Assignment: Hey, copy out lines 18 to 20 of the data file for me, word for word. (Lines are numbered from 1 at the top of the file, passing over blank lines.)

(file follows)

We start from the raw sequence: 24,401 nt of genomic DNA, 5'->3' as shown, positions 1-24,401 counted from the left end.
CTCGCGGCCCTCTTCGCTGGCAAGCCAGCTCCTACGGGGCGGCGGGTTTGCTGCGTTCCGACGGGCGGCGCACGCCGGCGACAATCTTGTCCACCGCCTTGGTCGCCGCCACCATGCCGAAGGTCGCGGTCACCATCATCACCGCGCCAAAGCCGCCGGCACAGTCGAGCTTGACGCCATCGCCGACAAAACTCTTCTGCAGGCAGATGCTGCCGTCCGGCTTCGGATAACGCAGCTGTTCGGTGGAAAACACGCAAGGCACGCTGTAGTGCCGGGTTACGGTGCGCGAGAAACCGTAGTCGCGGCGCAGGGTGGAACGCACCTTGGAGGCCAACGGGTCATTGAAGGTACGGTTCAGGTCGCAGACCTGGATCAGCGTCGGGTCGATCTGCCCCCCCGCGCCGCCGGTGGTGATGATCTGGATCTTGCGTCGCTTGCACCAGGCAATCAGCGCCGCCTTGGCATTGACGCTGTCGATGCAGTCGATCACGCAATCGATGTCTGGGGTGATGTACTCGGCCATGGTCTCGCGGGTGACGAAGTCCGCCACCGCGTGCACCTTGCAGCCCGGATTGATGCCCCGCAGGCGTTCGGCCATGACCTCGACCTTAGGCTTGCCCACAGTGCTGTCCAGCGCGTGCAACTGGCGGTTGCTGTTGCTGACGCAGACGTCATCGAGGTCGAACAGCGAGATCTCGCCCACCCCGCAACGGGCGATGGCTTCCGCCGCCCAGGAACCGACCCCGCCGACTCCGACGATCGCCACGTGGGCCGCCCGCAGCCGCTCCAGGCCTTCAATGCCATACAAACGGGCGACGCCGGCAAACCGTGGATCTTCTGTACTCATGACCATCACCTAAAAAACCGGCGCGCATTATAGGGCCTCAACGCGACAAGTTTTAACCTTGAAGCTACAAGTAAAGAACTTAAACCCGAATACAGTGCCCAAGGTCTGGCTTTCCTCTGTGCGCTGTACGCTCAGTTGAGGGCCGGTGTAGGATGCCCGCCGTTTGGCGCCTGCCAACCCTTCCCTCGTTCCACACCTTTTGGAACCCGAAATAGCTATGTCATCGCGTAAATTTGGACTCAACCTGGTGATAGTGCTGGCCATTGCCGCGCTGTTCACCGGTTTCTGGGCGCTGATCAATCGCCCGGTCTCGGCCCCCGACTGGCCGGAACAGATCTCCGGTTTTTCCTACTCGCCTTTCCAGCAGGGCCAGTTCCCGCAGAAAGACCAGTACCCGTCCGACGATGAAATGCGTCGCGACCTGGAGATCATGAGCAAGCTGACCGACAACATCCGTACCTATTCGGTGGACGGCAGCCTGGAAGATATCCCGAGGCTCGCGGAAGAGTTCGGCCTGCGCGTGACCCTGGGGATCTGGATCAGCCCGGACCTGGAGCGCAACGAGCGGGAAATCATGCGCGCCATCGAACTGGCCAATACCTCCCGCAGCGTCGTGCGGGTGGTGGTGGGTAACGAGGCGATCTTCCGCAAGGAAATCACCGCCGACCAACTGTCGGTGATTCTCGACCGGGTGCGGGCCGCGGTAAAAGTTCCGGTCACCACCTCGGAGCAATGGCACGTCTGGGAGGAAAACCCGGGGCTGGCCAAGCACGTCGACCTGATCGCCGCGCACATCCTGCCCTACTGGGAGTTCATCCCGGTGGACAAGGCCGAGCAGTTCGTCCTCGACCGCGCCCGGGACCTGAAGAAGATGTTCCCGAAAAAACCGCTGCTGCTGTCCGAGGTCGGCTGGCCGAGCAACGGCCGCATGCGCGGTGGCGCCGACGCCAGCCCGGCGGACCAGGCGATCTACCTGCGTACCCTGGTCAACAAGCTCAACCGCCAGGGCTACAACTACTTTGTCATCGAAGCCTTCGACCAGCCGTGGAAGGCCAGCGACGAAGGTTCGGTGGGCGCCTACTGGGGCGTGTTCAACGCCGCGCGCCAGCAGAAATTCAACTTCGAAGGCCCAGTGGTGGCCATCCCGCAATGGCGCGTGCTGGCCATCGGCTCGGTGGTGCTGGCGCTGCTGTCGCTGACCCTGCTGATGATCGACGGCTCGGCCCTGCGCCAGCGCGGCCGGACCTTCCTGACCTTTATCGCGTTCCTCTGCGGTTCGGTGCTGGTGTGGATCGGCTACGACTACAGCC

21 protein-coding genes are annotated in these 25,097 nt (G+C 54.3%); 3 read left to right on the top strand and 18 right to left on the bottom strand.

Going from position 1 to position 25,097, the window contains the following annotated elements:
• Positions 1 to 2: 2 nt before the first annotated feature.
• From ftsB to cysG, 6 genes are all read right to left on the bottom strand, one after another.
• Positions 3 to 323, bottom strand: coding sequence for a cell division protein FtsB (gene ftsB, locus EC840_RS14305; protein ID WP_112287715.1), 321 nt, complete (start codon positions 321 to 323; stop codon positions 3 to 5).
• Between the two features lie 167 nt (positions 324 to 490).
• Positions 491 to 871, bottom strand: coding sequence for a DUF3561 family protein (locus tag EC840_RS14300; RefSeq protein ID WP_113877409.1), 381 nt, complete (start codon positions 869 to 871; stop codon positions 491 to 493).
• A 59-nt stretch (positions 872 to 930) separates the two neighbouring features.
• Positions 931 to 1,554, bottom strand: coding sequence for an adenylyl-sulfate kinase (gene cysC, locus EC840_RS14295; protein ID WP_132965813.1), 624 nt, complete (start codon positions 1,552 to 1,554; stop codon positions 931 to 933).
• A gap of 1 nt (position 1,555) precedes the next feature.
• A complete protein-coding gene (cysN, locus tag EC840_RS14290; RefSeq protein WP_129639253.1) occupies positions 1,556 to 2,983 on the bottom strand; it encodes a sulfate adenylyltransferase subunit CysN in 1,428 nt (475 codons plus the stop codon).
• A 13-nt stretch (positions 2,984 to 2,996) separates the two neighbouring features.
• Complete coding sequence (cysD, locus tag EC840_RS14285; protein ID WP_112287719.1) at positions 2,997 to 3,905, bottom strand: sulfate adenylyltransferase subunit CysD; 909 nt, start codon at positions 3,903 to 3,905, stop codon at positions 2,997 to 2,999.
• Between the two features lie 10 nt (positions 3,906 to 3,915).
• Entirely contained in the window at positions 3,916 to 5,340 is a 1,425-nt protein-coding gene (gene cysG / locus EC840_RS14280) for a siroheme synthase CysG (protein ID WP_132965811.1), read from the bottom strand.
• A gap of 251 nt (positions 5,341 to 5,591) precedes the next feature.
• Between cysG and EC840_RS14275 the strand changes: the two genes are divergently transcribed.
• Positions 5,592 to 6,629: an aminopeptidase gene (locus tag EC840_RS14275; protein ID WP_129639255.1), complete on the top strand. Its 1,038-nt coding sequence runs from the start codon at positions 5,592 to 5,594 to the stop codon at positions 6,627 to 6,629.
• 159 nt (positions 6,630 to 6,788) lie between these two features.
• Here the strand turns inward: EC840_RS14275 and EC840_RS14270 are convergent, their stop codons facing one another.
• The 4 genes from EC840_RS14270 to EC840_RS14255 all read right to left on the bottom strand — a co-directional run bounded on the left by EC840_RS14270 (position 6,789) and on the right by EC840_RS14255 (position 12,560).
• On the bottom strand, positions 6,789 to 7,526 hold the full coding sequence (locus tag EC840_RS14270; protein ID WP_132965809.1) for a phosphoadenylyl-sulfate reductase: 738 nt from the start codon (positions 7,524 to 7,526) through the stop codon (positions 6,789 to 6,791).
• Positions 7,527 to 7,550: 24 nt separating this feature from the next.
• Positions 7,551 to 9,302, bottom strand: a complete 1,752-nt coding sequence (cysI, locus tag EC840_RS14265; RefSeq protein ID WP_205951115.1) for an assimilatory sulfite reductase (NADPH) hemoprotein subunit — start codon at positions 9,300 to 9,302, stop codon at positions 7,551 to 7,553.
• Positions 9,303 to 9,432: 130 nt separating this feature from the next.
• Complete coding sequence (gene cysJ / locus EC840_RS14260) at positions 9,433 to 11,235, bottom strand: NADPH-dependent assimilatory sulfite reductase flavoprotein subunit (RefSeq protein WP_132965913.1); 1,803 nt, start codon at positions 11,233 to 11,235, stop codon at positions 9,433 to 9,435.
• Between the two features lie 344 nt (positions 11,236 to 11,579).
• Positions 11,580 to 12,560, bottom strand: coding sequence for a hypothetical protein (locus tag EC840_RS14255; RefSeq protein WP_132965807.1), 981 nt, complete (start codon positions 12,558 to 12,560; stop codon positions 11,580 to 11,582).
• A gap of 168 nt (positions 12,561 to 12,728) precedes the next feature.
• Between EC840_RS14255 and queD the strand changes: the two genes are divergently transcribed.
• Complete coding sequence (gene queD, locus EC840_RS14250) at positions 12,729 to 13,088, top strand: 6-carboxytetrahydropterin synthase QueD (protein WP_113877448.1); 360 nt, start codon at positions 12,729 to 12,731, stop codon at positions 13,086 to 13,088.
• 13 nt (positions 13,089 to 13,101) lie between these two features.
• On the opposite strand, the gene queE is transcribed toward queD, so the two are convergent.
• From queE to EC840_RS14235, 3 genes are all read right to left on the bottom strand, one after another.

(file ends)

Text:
• A gap of 251 nt (positions 5,341 to 5,591) precedes the next feature.
• Between cysG and EC840_RS14275 the strand changes: the two genes are divergently transcribed.
• Positions 5,592 to 6,629: an aminopeptidase gene (locus tag EC840_RS14275; protein ID WP_129639255.1), complete on the top strand. Its 1,038-nt coding sequence runs from the start codon at positions 5,592 to 5,594 to the stop codon at positions 6,627 to 6,629.